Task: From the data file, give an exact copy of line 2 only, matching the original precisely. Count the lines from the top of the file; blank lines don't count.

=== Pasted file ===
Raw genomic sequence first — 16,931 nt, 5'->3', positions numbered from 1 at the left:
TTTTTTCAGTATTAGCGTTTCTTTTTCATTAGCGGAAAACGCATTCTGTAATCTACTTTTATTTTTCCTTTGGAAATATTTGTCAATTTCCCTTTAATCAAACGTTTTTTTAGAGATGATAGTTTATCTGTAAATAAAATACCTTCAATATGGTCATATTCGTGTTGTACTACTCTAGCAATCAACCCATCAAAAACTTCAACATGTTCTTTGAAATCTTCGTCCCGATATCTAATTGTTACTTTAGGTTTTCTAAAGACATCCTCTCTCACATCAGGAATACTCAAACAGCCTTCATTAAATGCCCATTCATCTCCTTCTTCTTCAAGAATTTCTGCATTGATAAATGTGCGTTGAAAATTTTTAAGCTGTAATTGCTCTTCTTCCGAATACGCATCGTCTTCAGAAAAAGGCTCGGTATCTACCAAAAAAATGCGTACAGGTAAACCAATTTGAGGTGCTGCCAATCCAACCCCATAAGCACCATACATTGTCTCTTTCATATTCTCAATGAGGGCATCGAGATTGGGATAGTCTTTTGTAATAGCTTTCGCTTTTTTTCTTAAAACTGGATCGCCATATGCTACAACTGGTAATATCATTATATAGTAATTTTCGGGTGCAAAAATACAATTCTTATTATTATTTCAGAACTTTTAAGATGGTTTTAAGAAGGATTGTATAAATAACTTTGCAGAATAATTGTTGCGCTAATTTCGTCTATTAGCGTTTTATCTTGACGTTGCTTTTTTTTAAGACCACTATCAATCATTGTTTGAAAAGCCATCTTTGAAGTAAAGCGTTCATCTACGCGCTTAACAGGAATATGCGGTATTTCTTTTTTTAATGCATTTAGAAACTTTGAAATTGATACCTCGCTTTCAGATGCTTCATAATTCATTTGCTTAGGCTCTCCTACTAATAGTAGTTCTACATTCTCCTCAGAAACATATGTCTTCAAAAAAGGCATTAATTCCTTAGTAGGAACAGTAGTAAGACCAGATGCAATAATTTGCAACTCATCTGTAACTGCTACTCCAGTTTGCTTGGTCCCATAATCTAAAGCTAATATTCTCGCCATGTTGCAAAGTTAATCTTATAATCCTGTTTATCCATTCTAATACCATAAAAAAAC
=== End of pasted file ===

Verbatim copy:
TTTTTTCAGTATTAGCGTTTCTTTTTCATTAGCGGAAAACGCATTCTGTAATCTACTTTTATTTTTCCTTTGGAAATATTTGTCAATTTCCCTTTAATCAAACGTTTTTTTAGAGATGATAGTTTATCTGTAAATAAAATACCTTCAATATGGTCATATTCGTGTTGTACTACTCTAGCAATCAACCCATCAAAAACTTCAACATGTTCTTTGAAATCTTCGTCCCGATATCTAATTGTTACTTTAGGTTTTCTAAAGACATCCTCTCTCACATCAGGAATACTCAAACAGCCTTCATTAAATGCCCATTCATCTCCTTCTTCTTCAAGAATTTCTGCATTGATAAATGTGCGTTGAAAATTTTTAAGCTGTAATTGCTCTTCTTCCGAATACGCATCGTCTTCAGAAAAAGGCTCGGTATCTACCAAAAAAATGCGTACAGGTAAACCAATTTGAGGTGCTGCCAATCCAACCCCATAAGCACCATACATTGTCTCTTTCATATTCTCAATGAGGGCATCGAGATTGGGATAGTCTTTTGTAATAGCTTTCGCTTTTTTTCTTAAAACTGGATCGCCATATGCTACAACTGGTAATATCATTATATAGTAATTTTCGGGTGCAAAAATACAATTCTTATTATTATTTCAGAACTTTTAAGATGGTTTTAAGAAGGATTGTATAAATAACTTTGCAGAATAATTGTTGCGCTAATTTCGTCTATTAGCGTTTTATCTTGACGTTGCTTTTTTTTAAGACCACTATCAATCATTGTTTGAAAAGCCATCTTTGAAGTAAAGCGTTCATCTACGCGCTTAACAGGAATATGCGGTATTTCTTTTTTTAATGCATTTAGAAACTTTGAAATTGATACCTCGCTTTCAGATGCTTCATAATTCATTTGCTTAGGCTCTCCTACTAATAGTAGTTCTACATTCTCCTCAGAAACATATGTCTTCAAAAAAGGCATTAATTCCTTAGTAGGAACAGTAGTAAGACCAGATGCAATAATTTGCAACTCATCTGTAACTGCTACTCCAGTTTGCTTGGTCCCATAATCTAAAGCTAATATTCTCGCCATGTTGCAAAGTTAATCTTATAATCCTGTTTATCCATTCTAATACCATAAAAAAAC